Caito’s response to earlier FDA inspection observations did not prevent Salmonella problem


This story by Phyllis Entis first appeared in Food Safety News and is reposted here with permission

On June 8, 2018, the federal Centers for Disease Control and Prevention advised the public of an outbreak of Salmonella Adelaide that eventually sickened 77 people in nine states.

Most of the outbreak victims reported eating pre-cut cantaloupe, watermelon or a fruit salad mix with melon purchased from grocery stores.

According to the CDC, epidemiologic and traceback evidence pointed to consumption of pre-cut melon supplied by Caito Foods LLC of Indianapolis.

In response to the evidence, the U.S. Food and Drug Administration (FDA) performed a three-week long investigation, including a comprehensive inspection of Caito’s production facility and analysis of several environmental and cut fruit samples.

FDA lab analysis did not reveal Salmonella in any of the samples taken during the course of the investigation. However, the Michigan Department of Agriculture and Rural Development (MDARD) found Salmonella Adelaide after testing samples of cut cantaloupe and watermelon.

Although FDA did not confirm the presence of Salmonella in Caito’s production facility during the inspection, investigators noted several sanitation and maintenance issues, according to the Establishment Inspection Report, obtained by Food Safety News as part of a Freedom of Information Act request.

  • The plant was not designed to facilitate maintenance and sanitary operations. There was condensation from the cooling units and on electric cords located directly above the pineapple line, where fresh, ready-to-eat pineapples were being peeled and cut.
  • The firm did not conduct operations under conditions and controls necessary to minimize the potential for contamination of food. Five employees were observed neglecting appropriate personal sanitizing procedures when entering the production area.
  • The firm did not take a reasonable measure and precaution related to personnel practices. Employees were seen handling containers and packing materials and then returning to cut watermelon without first cleaning and sanitizing their hands.
  • The cooling units’ fans appeared to be dirty.
  • The firm used a lower concentration of sanitizing chemical than called for on the package label. Management explained that the sanitizer was used to ensure the safety of the water, and not to provide a sanitizing step for the fruit.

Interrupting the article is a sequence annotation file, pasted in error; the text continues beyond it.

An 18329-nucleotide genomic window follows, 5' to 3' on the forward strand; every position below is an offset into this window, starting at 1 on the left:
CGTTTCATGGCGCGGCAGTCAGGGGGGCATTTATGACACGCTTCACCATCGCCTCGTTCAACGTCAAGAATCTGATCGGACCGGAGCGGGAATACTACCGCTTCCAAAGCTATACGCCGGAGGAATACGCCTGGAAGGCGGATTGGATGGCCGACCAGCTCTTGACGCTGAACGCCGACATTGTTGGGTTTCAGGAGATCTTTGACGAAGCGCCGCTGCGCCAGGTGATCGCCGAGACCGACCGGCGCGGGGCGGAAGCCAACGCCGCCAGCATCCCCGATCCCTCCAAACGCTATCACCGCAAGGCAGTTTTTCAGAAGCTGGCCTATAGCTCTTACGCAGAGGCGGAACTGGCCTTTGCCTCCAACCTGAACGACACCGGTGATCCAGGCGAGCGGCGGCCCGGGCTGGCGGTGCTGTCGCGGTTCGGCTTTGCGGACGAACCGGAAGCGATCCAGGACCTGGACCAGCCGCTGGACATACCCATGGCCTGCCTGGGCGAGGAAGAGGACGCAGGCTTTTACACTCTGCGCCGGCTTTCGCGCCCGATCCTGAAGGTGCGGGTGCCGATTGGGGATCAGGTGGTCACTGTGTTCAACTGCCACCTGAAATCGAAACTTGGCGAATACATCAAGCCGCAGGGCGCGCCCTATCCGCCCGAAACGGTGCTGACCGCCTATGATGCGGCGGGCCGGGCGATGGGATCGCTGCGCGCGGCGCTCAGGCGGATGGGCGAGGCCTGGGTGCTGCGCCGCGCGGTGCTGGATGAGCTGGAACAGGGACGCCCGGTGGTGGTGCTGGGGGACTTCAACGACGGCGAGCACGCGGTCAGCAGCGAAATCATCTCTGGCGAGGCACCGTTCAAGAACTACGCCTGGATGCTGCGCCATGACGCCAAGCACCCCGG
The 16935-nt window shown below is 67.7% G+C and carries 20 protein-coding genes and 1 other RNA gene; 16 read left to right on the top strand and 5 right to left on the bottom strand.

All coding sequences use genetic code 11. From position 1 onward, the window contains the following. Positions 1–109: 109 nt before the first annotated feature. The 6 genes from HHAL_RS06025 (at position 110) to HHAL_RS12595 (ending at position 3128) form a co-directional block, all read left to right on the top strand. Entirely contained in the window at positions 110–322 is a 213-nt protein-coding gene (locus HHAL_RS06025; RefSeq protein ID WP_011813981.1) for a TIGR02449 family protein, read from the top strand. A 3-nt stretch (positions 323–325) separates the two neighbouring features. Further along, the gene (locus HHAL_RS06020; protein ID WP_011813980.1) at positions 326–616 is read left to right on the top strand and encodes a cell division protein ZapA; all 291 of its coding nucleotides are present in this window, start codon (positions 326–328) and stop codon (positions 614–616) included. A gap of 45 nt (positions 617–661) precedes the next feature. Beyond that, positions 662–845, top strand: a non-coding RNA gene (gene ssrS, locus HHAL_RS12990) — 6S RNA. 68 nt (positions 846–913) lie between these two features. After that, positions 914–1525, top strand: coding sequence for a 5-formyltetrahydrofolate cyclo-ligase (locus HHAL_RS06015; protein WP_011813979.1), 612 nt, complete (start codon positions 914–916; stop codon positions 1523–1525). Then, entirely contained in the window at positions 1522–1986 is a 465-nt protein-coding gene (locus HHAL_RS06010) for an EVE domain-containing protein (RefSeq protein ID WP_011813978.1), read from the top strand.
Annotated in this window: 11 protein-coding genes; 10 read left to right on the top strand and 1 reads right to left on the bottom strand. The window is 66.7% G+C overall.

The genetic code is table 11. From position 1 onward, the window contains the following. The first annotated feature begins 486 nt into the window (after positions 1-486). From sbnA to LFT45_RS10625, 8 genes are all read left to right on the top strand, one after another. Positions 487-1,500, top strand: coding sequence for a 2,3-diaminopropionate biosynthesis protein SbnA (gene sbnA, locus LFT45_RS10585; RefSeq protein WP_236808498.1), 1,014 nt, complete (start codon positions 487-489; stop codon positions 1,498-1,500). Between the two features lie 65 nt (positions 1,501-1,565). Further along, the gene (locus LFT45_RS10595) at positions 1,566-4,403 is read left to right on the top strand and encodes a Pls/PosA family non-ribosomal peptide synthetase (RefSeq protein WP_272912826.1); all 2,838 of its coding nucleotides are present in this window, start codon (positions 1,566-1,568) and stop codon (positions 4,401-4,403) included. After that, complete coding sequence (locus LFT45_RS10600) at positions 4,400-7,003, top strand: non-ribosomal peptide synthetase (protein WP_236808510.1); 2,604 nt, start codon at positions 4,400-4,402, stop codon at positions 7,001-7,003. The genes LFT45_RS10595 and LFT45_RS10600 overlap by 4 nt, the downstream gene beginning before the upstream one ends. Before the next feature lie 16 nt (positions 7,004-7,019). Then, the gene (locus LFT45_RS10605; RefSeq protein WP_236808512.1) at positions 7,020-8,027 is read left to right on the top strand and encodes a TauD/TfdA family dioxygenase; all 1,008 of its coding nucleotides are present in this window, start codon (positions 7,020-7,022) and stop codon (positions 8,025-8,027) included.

During the current inspection the firm on June 14, 2018, Caito Foods LLC voluntary destroyed all the melons and watermelons that they had in their warehouse and diverted any shipments that they had coming. The firm also destroyed any products containing melon or watermelon.

FDA never found the source of the Salmonella Adelaide contamination.

In its official response to FDA’s observations, Caito management detailed corrective actions intended to eliminate the condensation problem and prevent a recurrence. The company developed a new procedure regarding management, sanitation, and handling of all food contact containers, and completed a retraining program for employees on handling procedures and hand sanitizing requirements.

Caito also adjusted the concentration of sanitizing chemical.

Despite its corrective actions, Caito is once again the apparent source of a Salmonella outbreak. As of April 24, CDC had received confirmed reports of 117 cases of Salmonella Carrau infections in 10 states. Thirty-two people have been admitted to hospitals.

Epidemiologic and traceback evidence has identified Caito as the likely source of the outbreak.

According to FDA, Salmonella Carrau is rare, and has historically been seen in imported melons. Caito has acknowledged that imported melons were used in the suspect pre-cut melon mixes.

FDA is examining shipping records to establish a country of origin and, if possible, a farm of origin for the melons.

Caito recalled all of the implicated pre-cut melons and fruit mixes containing pre-cut melons on April 12.

Public health officials from CDC and FDA advise consumers to check their homes for recalled products and either throw them away or return them to the place of purchase. Consumers who believe they have become ill as a result of consuming pre-cut melon should consult their healthcare provider.

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